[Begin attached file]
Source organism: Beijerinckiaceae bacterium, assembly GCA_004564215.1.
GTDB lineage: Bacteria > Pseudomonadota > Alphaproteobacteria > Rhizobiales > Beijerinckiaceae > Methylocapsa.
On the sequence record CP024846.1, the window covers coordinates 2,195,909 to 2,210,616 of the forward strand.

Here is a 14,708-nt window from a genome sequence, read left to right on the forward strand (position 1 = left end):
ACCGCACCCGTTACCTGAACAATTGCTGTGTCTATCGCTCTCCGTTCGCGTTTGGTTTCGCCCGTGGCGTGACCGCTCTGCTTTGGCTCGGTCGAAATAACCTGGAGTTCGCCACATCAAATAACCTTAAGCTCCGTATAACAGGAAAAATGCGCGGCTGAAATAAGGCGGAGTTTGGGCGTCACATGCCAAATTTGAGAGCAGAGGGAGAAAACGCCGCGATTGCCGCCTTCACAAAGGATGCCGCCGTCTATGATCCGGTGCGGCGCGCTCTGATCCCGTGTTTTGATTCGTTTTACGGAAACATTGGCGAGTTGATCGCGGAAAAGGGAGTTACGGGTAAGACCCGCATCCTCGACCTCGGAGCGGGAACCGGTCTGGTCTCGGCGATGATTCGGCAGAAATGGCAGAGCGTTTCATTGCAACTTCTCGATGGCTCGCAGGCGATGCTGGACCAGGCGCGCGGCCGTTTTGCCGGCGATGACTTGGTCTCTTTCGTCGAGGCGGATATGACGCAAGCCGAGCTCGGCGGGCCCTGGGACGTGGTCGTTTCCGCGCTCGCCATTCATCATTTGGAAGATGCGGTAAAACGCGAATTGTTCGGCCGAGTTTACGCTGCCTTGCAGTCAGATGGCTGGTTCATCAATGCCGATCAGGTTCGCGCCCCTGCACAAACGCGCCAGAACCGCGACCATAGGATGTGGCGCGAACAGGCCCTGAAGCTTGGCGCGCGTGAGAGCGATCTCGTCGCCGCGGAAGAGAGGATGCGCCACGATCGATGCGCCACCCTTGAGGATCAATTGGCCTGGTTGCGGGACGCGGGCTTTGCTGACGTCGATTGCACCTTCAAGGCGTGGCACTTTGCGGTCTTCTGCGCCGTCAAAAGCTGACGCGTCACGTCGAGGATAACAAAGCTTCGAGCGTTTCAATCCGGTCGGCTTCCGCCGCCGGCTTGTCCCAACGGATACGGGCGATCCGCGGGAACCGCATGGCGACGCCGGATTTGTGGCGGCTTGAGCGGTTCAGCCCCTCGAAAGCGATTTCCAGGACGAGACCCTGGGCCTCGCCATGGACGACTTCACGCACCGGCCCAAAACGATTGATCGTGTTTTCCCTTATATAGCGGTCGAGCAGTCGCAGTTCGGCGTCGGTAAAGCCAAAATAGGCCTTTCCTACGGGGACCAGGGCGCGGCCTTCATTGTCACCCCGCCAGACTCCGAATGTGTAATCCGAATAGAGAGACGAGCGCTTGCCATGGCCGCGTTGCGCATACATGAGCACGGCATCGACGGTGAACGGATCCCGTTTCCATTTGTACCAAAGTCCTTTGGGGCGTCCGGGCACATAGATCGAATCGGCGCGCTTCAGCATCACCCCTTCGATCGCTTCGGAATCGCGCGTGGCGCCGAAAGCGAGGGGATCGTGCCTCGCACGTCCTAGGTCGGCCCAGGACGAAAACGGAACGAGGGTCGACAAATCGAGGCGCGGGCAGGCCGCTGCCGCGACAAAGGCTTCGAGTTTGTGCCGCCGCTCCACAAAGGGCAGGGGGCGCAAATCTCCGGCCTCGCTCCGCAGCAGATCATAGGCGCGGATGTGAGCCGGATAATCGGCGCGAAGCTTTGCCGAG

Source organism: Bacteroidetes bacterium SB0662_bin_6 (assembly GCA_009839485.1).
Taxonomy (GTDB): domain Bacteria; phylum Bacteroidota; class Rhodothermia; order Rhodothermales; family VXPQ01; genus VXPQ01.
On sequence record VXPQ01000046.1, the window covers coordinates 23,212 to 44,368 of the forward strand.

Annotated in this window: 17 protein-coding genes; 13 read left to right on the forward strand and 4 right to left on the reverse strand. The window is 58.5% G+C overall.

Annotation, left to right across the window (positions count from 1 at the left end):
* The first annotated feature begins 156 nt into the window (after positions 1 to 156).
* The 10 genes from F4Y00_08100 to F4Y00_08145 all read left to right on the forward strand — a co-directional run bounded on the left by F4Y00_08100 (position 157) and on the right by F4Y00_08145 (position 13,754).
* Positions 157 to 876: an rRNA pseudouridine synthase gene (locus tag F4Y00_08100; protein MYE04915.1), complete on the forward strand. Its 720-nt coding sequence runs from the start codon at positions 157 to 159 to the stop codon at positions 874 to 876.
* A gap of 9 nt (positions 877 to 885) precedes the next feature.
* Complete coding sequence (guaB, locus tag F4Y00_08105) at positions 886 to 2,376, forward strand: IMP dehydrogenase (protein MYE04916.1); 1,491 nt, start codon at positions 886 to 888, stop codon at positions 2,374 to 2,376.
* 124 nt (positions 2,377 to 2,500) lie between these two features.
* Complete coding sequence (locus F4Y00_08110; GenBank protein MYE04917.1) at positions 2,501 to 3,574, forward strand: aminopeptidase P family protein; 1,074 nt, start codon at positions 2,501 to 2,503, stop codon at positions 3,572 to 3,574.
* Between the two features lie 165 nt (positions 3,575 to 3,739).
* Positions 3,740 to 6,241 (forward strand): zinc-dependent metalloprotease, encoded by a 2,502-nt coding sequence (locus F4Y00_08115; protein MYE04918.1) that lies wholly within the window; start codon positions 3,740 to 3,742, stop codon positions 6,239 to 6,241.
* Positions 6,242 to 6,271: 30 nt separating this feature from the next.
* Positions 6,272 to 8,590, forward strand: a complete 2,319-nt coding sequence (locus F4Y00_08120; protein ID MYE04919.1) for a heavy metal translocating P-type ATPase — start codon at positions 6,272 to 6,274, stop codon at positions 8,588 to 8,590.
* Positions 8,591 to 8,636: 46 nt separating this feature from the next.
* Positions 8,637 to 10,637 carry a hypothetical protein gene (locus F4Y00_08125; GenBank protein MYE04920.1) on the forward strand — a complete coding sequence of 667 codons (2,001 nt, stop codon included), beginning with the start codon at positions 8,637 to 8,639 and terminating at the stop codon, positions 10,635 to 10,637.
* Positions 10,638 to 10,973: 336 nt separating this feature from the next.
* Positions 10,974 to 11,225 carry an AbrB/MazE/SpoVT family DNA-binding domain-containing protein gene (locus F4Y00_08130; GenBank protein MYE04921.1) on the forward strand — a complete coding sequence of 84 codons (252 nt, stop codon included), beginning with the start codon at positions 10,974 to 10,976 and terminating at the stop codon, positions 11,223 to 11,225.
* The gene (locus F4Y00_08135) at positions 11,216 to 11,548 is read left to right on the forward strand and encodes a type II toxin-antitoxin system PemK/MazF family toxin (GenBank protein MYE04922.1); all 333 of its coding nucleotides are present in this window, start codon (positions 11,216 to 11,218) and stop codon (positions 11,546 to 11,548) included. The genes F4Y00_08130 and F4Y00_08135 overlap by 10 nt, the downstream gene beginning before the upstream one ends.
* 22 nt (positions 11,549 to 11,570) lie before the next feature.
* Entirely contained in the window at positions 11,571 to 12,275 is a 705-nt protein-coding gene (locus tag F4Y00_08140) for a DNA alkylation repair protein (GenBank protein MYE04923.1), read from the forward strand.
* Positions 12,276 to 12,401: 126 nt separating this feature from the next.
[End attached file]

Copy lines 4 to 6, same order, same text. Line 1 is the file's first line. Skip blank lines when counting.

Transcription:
Here is a 14,708-nt window from a genome sequence, read left to right on the forward strand (position 1 = left end):
ACCGCACCCGTTACCTGAACAATTGCTGTGTCTATCGCTCTCCGTTCGCGTTTGGTTTCGCCCGTGGCGTGACCGCTCTGCTTTGGCTCGGTCGAAATAACCTGGAGTTCGCCACATCAAATAACCTTAAGCTCCGTATAACAGGAAAAATGCGCGGCTGAAATAAGGCGGAGTTTGGGCGTCACATGCCAAATTTGAGAGCAGAGGGAGAAAACGCCGCGATTGCCGCCTTCACAAAGGATGCCGCCGTCTATGATCCGGTGCGGCGCGCTCTGATCCCGTGTTTTGATTCGTTTTACGGAAACATTGGCGAGTTGATCGCGGAAAAGGGAGTTACGGGTAAGACCCGCATCCTCGACCTCGGAGCGGGAACCGGTCTGGTCTCGGCGATGATTCGGCAGAAATGGCAGAGCGTTTCATTGCAACTTCTCGATGGCTCGCAGGCGATGCTGGACCAGGCGCGCGGCCGTTTTGCCGGCGATGACTTGGTCTCTTTCGTCGAGGCGGATATGACGCAAGCCGAGCTCGGCGGGCCCTGGGACGTGGTCGTTTCCGCGCTCGCCATTCATCATTTGGAAGATGCGGTAAAACGCGAATTGTTCGGCCGAGTTTACGCTGCCTTGCAGTCAGATGGCTGGTTCATCAATGCCGATCAGGTTCGCGCCCCTGCACAAACGCGCCAGAACCGCGACCATAGGATGTGGCGCGAACAGGCCCTGAAGCTTGGCGCGCGTGAGAGCGATCTCGTCGCCGCGGAAGAGAGGATGCGCCACGATCGATGCGCCACCCTTGAGGATCAATTGGCCTGGTTGCGGGACGCGGGCTTTGCTGACGTCGATTGCACCTTCAAGGCGTGGCACTTTGCGGTCTTCTGCGCCGTCAAAAGCTGACGCGTCACGTCGAGGATAACAAAGCTTCGAGCGTTTCAATCCGGTCGGCTTCCGCCGCCGGCTTGTCCCAACGGATACGGGCGATCCGCGGGAACCGCATGGCGACGCCGGATTTGTGGCGGCTTGAGCGGTTCAGCCCCTCGAAAGCGATTTCCAGGACGAGACCCTGGGCCTCGCCATGGACGACTTCACGCACCGGCCCAAAACGATTGATCGTGTTTTCCCTTATATAGCGGTCGAGCAGTCGCAGTTCGGCGTCGGTAAAGCCAAAATAGGCCTTTCCTACGGGGACCAGGGCGCGGCCTTCATTGTCACCCCGCCAGACTCCGAATGTGTAATCCGAATAGAGAGACGAGCGCTTGCCATGGCCGCGTTGCGCATACATGAGCACGGCATCGACGGTGAACGGATCCCGTTTCCATTTGTACCAAAGTCCTTTGGGGCGTCCGGGCACATAGATCGAATCGGCGCGCTTCAGCATCACCCCTTCGATCGCTTCGGAATCGCGCGTGGCGCCGAAAGCGAGGGGATCGTGCCTCGCACGTCCTAGGTCGGCCCAGGACGAAAACGGAACGAGGGTCGACAAATCGAGGCGCGGGCAGGCCGCTGCCGCGACAAAGGCTTCGAGTTTGTGCCGCCGCTCCACAAAGGGCAGGGGGCGCAAATCTCCGGCCTCGCTCCGCAGCAGATCATAGGCGCGGATGTGAGCCGGATAATCGGCGCGAAGCTTTGCCGAG

Source organism: Bacteroidetes bacterium SB0662_bin_6 (assembly GCA_009839485.1).